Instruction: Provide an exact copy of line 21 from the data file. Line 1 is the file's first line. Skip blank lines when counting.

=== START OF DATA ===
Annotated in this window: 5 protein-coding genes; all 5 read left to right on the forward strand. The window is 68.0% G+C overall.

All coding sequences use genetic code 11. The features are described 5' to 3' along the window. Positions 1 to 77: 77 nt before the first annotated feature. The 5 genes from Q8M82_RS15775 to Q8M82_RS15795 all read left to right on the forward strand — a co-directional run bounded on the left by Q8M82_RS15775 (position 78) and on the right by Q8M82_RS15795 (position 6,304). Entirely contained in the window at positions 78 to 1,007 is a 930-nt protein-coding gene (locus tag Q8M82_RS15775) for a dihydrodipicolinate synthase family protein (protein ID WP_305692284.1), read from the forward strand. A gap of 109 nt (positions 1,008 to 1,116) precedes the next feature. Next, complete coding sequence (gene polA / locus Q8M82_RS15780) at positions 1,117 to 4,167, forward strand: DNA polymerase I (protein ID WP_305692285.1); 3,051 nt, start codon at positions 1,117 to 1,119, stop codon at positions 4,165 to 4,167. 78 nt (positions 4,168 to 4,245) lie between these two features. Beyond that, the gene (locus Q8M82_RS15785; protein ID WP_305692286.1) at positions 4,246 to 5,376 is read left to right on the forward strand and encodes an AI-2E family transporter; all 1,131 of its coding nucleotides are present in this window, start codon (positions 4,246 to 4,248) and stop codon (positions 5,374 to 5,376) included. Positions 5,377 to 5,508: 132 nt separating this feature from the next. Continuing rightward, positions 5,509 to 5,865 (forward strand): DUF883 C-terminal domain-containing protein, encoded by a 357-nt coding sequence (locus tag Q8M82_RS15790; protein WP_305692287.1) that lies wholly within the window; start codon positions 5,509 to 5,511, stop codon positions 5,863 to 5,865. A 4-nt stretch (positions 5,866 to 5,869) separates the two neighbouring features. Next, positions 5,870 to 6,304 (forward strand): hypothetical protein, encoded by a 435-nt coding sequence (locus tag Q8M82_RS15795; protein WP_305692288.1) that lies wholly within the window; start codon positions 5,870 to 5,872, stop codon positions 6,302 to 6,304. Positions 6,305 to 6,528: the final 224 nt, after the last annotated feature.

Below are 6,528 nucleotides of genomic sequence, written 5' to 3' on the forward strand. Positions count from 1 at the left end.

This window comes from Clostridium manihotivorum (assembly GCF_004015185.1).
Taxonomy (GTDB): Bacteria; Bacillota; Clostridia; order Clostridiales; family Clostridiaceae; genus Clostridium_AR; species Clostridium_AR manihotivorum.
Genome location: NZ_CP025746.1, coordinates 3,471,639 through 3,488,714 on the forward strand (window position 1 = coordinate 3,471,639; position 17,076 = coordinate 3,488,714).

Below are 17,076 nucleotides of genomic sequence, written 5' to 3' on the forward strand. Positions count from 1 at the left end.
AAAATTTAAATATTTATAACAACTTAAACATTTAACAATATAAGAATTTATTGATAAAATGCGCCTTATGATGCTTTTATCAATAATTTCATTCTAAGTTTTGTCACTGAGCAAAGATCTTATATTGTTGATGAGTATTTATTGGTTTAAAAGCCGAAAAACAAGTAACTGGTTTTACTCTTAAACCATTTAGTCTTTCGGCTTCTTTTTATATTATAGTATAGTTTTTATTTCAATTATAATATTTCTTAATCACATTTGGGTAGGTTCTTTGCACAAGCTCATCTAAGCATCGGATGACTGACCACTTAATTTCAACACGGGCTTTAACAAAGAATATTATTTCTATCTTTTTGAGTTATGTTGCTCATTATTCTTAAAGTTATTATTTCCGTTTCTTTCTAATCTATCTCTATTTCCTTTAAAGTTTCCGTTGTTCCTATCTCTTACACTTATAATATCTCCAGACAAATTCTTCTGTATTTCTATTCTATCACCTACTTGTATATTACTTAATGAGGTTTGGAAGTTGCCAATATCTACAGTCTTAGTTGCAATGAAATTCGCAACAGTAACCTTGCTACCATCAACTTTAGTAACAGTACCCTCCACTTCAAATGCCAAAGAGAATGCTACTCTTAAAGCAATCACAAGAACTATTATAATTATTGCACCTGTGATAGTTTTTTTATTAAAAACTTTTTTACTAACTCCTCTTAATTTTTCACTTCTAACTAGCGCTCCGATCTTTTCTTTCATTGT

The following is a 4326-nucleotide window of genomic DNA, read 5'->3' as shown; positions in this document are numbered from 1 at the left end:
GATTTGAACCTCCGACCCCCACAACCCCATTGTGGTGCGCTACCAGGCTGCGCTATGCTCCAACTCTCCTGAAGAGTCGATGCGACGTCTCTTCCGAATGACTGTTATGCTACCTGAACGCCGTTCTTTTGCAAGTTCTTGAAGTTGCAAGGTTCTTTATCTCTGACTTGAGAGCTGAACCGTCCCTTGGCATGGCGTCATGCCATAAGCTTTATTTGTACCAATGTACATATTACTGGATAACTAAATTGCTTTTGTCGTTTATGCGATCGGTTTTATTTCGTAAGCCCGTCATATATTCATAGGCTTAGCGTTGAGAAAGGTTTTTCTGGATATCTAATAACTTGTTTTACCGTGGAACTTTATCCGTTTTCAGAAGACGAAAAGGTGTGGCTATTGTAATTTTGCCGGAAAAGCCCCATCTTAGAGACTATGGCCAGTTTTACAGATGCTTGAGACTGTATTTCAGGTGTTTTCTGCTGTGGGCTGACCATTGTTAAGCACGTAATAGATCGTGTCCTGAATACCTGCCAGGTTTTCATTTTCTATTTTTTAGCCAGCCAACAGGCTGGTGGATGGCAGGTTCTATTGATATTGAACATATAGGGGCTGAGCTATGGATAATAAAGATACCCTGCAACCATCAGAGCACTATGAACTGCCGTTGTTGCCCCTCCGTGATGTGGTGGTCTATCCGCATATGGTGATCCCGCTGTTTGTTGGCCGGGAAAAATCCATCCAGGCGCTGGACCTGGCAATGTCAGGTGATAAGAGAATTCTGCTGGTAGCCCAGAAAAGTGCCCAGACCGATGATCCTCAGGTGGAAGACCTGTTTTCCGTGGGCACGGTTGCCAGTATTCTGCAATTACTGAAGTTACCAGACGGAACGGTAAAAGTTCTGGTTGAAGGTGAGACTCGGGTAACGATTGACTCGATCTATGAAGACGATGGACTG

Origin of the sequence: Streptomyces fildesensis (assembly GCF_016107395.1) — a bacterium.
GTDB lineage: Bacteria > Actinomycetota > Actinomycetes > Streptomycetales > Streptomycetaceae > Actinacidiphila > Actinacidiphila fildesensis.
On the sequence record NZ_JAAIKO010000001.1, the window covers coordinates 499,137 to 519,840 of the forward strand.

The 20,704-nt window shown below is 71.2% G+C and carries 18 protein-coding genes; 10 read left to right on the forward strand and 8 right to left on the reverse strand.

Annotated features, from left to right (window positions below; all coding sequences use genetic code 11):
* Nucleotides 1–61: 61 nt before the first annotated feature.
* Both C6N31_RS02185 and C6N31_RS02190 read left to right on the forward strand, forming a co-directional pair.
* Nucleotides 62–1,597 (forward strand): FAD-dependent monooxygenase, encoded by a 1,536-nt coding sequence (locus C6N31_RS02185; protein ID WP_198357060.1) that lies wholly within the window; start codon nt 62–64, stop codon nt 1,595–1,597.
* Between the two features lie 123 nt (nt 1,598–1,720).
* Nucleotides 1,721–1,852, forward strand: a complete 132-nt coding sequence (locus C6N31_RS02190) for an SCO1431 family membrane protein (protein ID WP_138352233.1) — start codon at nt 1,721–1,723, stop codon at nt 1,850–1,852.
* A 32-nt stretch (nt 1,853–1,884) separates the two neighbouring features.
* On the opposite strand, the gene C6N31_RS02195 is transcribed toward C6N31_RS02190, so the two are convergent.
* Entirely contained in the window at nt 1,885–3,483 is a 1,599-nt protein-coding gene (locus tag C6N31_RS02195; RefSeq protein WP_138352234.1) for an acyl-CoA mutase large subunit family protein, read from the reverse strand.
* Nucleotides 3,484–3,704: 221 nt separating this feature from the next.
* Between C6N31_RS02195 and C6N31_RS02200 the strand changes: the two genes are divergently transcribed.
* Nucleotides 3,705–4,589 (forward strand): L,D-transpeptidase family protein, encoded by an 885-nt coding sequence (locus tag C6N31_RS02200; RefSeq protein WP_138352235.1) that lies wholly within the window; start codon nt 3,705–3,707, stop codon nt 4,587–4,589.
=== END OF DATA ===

* A 32-nt stretch (nt 1,853–1,884) separates the two neighbouring features.